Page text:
On How I Read, Part 3

As with anything else in life, there are costs and benefits to social media, and it has become a little bit fashionable, I suppose, to speak more about the costs of social media. But there is a lot  to be gained from using social media properly.

It involves a significant amount of effort on your part, but I would argue that it is ultimately worth your time. First, if you follow me on Twitter, you might note that I hardly tweet at all, besides an automated posting of the daily set of links from EFE. Twitter is great for listening, and not necessarily for, well, tweeting.

Here’s an excerpt from a very long, and very good, essay by Dan Wang:

 I mean to tune out the angry side of Twitter. The good parts of Twitter are very good indeed, and every day I marvel at how many great links are dropped into my feed by people I follow. I tweet/retweet three things: informationally-dense pieces, interesting pictures, and good jokes. Generally I try to follow people who do the same. Occasionally the waves of angry Twitter wash up on my happy island, but it’s not frequent.

I try to follow people who adhere to the criteria that Dan Wang describes above (and don’t always succeed, I should add). Another useful criteria is the one mentioned by Patrick Collison:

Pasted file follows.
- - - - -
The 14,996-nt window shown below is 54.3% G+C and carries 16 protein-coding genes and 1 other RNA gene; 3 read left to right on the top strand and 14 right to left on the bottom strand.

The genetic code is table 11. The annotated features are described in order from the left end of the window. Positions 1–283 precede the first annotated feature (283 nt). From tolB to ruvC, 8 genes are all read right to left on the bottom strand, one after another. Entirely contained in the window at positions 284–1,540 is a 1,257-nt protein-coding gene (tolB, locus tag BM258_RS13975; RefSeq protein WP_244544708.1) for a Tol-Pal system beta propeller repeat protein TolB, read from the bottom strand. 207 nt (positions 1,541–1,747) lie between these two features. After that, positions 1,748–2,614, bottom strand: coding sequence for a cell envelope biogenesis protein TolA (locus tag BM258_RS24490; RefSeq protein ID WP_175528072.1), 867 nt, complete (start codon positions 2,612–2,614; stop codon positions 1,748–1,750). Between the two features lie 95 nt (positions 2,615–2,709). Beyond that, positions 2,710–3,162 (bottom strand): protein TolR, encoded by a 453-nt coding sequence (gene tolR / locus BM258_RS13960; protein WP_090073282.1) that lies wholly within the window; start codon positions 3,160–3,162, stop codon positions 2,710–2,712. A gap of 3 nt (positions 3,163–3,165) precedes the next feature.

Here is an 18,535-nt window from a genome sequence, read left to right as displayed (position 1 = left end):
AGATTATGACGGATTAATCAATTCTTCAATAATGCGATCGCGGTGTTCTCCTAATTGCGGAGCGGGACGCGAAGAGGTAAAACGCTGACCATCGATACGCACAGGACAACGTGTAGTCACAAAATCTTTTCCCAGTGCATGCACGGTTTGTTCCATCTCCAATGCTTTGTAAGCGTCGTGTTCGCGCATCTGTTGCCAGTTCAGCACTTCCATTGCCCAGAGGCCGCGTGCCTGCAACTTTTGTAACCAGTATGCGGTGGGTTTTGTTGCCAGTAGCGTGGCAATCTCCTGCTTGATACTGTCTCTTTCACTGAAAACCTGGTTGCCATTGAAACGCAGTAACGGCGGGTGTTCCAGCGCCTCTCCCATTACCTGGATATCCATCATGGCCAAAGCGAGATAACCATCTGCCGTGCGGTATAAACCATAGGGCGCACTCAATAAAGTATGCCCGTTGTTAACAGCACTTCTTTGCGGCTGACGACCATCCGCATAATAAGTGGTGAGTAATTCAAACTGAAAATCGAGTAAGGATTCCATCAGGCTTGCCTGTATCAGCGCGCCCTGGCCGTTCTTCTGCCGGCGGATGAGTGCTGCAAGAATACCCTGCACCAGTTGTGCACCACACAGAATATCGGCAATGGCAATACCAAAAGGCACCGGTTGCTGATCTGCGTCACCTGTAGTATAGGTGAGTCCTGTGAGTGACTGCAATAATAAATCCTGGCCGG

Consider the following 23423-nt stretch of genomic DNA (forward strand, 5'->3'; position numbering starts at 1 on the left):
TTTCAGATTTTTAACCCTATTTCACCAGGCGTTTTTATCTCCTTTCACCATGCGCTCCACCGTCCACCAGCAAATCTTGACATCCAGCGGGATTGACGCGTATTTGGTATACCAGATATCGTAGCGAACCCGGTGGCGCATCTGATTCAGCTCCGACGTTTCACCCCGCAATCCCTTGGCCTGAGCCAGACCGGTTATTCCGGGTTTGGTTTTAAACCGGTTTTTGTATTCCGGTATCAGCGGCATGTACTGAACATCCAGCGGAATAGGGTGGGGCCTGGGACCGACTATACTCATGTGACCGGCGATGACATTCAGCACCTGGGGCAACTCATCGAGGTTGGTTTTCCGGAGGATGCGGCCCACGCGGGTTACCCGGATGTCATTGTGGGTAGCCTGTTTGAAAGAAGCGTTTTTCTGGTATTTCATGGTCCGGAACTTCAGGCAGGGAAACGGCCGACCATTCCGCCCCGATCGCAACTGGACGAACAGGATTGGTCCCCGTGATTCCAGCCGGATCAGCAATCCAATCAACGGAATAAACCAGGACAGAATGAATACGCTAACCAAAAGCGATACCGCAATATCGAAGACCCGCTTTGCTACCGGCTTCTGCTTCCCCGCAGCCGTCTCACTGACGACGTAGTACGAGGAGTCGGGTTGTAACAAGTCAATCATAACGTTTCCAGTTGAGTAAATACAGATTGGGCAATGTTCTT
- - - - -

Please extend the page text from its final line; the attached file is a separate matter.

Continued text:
This involves a lot of curation, and that too on an ongoing basis, but I assure you, it is worth your time. The same rules apply to Facebook of course, although there it is more complicated because of the rather more social aspect of social media.

I can’t remember where I read this, but it resonated with me: Facebook is folks I went to college with, Twitter is folks I wish I had gone to college with.

But the bottom line is this: social media isn’t necessarily full of hate, it isn’t necessarily trivial, and if you work at it, it can be a complete delight.

 

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Links for 22nd August, 2018

  1. On the ocean’s advance, and humanity’s reluctant retreat.
  2. An excellent write-up on climate change. But, also see this.
  3. On progress in combating cancer.
  4. A long read on polar bears.
  5. Music is, it would seem, rather more disconnected from reality today than in the past.